System Monitors

These malicious programs are particularly dangerous, and can record almost everything you do on your computer, including email messages, chat room conversations, Web sites visited, and programs you run. They can even keep track of each individual key you press, which can help thieves snare your passwords and allow them to steal personal and financial information.

Trojan Horses

Trojan horses are malicious programs that pretend to be harmless or desirable. Their purpose is to steal or damage your computer data. Some Trojan horses allow an attacker to gain unrestricted access to your computer whenever you are online.

It is important to remember that not all programs that sound like spyware are harmful. Many are legitimate that help your Internet surfing by allowing a web site to keep track of the needs of its customers. Additionally, browser “cookies” can store personalized information for Web sites that you use frequently. The myYahoo start page is a good example of one such site. You can sign in to your myYahoo page, personalize the content, and your browser will store these settings in a “cookie” for the next time you visit the page.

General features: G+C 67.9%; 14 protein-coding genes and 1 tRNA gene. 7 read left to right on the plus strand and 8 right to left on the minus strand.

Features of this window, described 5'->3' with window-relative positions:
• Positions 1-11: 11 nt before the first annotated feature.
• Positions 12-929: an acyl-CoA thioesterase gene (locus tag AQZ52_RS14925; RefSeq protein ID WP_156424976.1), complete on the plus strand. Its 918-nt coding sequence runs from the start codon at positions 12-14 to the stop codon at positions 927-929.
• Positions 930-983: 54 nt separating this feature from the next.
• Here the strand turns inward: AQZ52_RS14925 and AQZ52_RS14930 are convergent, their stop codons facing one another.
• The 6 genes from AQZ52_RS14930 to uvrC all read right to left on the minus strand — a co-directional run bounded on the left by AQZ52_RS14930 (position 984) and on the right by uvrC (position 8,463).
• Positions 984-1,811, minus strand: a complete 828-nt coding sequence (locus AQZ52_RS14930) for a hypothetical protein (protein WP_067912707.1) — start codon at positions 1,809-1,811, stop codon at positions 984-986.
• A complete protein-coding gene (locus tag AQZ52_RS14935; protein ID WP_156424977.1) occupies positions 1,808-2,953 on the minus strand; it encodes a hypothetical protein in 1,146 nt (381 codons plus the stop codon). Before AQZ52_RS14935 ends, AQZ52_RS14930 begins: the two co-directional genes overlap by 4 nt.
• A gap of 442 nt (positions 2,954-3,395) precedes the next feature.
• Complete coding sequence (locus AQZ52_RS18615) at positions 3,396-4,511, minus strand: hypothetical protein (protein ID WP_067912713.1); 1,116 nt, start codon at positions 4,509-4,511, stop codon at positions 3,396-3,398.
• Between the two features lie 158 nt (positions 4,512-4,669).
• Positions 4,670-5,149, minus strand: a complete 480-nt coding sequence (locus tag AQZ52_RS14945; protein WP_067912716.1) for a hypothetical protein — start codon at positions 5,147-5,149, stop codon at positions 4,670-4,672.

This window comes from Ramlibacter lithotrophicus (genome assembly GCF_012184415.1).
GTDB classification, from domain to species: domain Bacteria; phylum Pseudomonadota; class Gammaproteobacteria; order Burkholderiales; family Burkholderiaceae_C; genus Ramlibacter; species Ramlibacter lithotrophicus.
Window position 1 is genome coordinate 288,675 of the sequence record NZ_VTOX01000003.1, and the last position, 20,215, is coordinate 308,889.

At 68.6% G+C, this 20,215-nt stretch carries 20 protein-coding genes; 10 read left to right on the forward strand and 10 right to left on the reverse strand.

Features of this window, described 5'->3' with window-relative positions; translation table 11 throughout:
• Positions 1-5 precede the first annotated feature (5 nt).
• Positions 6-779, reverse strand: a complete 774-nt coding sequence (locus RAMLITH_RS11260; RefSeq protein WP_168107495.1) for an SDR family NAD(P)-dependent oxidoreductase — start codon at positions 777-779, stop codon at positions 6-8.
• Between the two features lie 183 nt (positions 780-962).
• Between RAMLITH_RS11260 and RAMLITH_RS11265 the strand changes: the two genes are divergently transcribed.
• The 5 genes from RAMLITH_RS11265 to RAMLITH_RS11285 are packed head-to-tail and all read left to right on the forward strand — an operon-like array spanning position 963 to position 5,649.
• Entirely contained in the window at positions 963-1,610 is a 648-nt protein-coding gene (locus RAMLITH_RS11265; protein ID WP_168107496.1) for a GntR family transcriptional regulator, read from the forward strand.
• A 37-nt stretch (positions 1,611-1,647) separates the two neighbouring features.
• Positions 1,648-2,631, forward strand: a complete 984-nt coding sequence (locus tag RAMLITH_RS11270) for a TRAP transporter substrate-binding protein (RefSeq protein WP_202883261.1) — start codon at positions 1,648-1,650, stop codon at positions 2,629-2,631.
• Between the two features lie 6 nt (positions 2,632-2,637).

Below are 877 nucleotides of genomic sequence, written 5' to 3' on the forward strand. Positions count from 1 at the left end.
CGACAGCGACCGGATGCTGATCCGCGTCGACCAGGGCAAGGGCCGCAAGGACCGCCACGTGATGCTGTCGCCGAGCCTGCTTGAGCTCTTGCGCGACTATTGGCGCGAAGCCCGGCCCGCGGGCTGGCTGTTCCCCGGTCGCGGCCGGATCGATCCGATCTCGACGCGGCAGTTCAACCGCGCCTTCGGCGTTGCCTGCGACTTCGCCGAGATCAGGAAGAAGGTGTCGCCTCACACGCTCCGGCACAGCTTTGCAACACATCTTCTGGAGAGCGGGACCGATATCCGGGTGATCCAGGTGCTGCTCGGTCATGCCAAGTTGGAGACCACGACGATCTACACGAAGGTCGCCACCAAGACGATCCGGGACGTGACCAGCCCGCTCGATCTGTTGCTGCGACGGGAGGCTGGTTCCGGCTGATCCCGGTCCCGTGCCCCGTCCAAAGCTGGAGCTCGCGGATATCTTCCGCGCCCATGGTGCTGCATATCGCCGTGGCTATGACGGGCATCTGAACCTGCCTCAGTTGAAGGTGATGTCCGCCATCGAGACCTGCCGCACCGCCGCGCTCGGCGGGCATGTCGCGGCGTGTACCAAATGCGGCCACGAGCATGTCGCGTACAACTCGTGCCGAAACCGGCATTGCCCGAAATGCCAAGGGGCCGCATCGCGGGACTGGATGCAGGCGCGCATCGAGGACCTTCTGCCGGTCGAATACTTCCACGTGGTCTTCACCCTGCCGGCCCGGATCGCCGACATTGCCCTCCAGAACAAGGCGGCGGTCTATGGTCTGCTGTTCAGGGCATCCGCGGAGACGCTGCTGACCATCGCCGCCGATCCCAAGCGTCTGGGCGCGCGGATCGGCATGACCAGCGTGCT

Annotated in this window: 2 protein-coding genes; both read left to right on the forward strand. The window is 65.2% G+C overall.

A majority of spyware comes in through downloading software off the Internet. It’s always a good idea to take extra care to read the information that comes with the program before you download so that you can ensure that you know exactly what you are downloading. This information will often be included in the Terms and Conditions you need to accept before the program can install onto your system.

Avira, Best Anti Spyware Protection.